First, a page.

The new Twitter tool that seeks to expose the plague of fake followers has caught my eye, not least for its stripping down of celebrities' online popularity (Lady Gaga’s 29 milllion ‘fans’ are actually 71% fake) but for its genuine appraisal of the evolution of Twitter.
The Fake Follower Check, from social media management company Status People, analyses a Twitter user’s last 100,000 followers and claims to ascertain who is fake and who is a genuine, active follower. A fake account is defined as one which normally has no followers itself, yet follows lots of others. An inactive account usually involves no actual tweeting or engagement. A good account is defined as one that follows and is followed, that regularly tweets and converses.
These fake accounts are created to boost profiles, forspam purposes or are part of bought fan bases. Status People's tool draw our attention to the clogging up of Twitter that gives genuine, engaging tweeters a bad name. What is most interesting is that we are all apparently victim to these ‘fake’ followers - (so that explains the 20 or so rather quiet Russian followers I seem to have acquired over night…).
The new tool further dispels the myth that the amount of Twitter followers you have is a measure of influence and value in the social media space. I welcome these new, better ways of measuring social media influence and effectiveness.
We have been working in this area for a while; in 2011 we created the inaugural Twitter 100 for the i newspaper – a list of the most powerful Britons on Twitter. It was the first time ever that the most influential, rather than most followed, people had been ranked. The top ten included commentators from the worlds of comedy, philanthropy, music, fashion and broadcasting with Sarah Brown topping the list. Surprise entries in the top ten were Umair Haque (5), a corporate strategist and blogger, and Zee M Kane (8=) who is editor-in-chief at The Next Web. i worked with the PeerIndex to compile the list using methodology that worked out who held the most influence and power, not just who had the most followers. The workings are based on the number of re-tweets each person generates and the language associated with them.
What the Fake Follower Check has flagged up is, as Simon Kelner (former Editor of the Independent and i) put at the time is Twitter’s very nascence - ‘“Five years ago, Twitter was regarded as a passing fad. Today it is a phenomenon, influencing world events and news stories in every sphere of life.” As digital natives it is important that we are aware of the power of the social media through which we increasingly run our social, intellectual and professional lives, and tools such as this help us to appreciate and benchmark that value and power of Twitter.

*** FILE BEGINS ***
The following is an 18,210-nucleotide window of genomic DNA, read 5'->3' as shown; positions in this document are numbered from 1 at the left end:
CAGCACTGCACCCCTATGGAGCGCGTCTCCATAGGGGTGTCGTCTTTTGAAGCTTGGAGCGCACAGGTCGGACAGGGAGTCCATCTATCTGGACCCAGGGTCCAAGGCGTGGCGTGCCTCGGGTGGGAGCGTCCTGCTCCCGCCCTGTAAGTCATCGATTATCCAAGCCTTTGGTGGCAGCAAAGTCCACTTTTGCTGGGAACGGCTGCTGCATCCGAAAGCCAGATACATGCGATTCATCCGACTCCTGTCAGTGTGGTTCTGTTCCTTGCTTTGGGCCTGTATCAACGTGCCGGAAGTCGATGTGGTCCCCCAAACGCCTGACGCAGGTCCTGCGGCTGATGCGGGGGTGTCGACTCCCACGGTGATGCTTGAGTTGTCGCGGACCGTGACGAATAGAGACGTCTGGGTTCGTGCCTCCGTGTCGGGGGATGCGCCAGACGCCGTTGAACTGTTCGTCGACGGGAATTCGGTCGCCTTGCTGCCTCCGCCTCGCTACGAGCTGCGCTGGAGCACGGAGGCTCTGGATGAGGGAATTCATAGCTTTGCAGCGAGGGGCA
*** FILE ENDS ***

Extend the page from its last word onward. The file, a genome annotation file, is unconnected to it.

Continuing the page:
We worked with digital marketing specialists earlier in the year to create the quarterly iProspect Facebook Engagement Index. By looking at 250 superbrands, it exploded the myth of Facebook likes = engagement by calculating a brand’s actual influence on Facebook rather than their fan base. To draw on iProspect’s Director of Paid Social Angus Wood’s words – “there’s more to being successful on Facebook than having a big fan base […] up until now, quantity rather than quality had been more seductive to marketers.”
The popularity of Twitter has resulted in computer-generated programmes that create artificial accounts and boost audiences, yet this audience is in no way valuable, relevant or useful.Whilst you can set yourself to approve followers, this seems rather snobbish and plays against the democratic nature of Twitter.The speed with which Twitter and Facebook have been globally integrated into our everyday lives, alongside their commercialisation, has detracted from the fact they are (call me reductionist…) technological programmes.
Whilst it’s difficult to imagine life before it, social media, and social media measurement, is still very much in its evolution. So how do we tackle this issue? Whilst an inevitable teething problem, annoying spam detracts from the enjoyment and usefulness of Twitter and social media in general and for the ostensibly popularity competition.
Tools like this are useful way of measuring the efficacy of social media for both brands and personally, whilst highlighting the youthfulness of Twitter and our over-trusting of what has ostensibly become a popularity contest. Angus's analysis of Facebook engagement can easily translate to Twitter too: "It's easy to go out and buy 'fans' with short-term competitions and other fan-bait, but if those users never return, and neverinteract with the brand’s content, it's not an efficient investment."
What is clear is that to gain real credibility in the social media space, what really counts in the end for both brands and people are long term, genuine engagement and conversations, and it is this that PRs should focus on creating.
I wonder, how many PR executives have used these bought fan bases to boost theirs, or their clients’, profiles?
Warren Johnson is the founder and managing director of PR agency W Communications
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